Corporations, non-profits, public agencies, and other organizations are recognizing the value in researching, and subsequently leveraging, their histories. Making connections with the past can provide insight into organizational behavior and culture, and inform the making of strategic and operational decisions. The products of a high-quality historical investigation also can be useful in steeping new and existing staff in the culture of an organization, and in educating customers, communities, and public policy makers about its activities and their value. In short, applied history can help organizations perform more effectively and become better understood.
Historically based investigations vary in form and scope. Projects typically begin with an assessment of the availability of internal records. Materials identified as relevant to the project are organized and archived, with the assistance of a professional archivist, if the volume calls for it. Interviews of people inside and outside of the organization, transcribed and perhaps videotaped, also help to build the foundation for historical analysis. External material found in archives and in published sources provides critical context for assessing organizational behavior.
Oral history interviews, to be sure, may stand alone as end products. Indeed, they may be made available to wider audiences by posting them on academic or professional Web sites. The site of the Regional Oral History Office of the Bancroft Library, for instance, provides an outstanding example of the potential benefits of making collections available to wider audiences.
The development of internal and external historical sources, which may be textual, photographic, or oral in nature, enables the organization to execute projects that can improve the effectiveness of management, marketing, human resources, operations: indeed, any activity that affects performance.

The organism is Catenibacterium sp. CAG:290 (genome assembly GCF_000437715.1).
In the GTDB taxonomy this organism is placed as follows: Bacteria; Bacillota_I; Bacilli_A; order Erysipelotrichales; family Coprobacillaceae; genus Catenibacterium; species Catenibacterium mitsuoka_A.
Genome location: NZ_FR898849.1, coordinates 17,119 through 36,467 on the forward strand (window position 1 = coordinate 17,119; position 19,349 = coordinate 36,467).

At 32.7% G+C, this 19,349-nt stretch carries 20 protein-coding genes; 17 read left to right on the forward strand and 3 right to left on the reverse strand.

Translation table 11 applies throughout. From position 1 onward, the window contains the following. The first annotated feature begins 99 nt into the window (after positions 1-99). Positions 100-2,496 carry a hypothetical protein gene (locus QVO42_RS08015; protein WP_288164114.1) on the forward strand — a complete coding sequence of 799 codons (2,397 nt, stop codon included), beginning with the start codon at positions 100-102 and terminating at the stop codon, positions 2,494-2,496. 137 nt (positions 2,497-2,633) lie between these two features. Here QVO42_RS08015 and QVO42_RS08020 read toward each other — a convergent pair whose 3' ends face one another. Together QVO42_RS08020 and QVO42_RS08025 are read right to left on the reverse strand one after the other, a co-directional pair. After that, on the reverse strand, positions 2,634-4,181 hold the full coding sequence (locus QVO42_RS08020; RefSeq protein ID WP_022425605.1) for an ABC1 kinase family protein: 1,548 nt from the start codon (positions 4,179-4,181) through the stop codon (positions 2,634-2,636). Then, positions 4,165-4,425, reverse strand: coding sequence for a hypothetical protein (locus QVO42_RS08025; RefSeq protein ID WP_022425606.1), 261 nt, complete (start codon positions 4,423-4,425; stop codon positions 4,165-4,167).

The deliverables of projects may be strictly internal, such as strategic planning or business development memoranda and reports, training manuals, and the like. By publishing a scholarly history, a popular history linked to an anniversary or other milestone, an exhibit, oral history collection, or timeline on the Web, however, the organization has the opportunity to tell customers, professional colleagues, former employees, scholars, reporters, and others about its role in society and the economy.
Determining the facts is critical in cases with historical components. Often client records that might be used to determine the facts no longer are available. My research and analysis has proved crucial to law firms that have successfully defended clients in lead paint, asbestos, and other environmental litigation.
My support includes exhaustive research of available sources, content analysis, PRP assessment, market analysis, company timeline and genealogy construction, and the writing of white papers and other memoranda. In short, whatever fact gathering and analysis the engagement demands.
SOCIOECONOMIC ENVIRONMENTAL IMPACT ASSESSMENT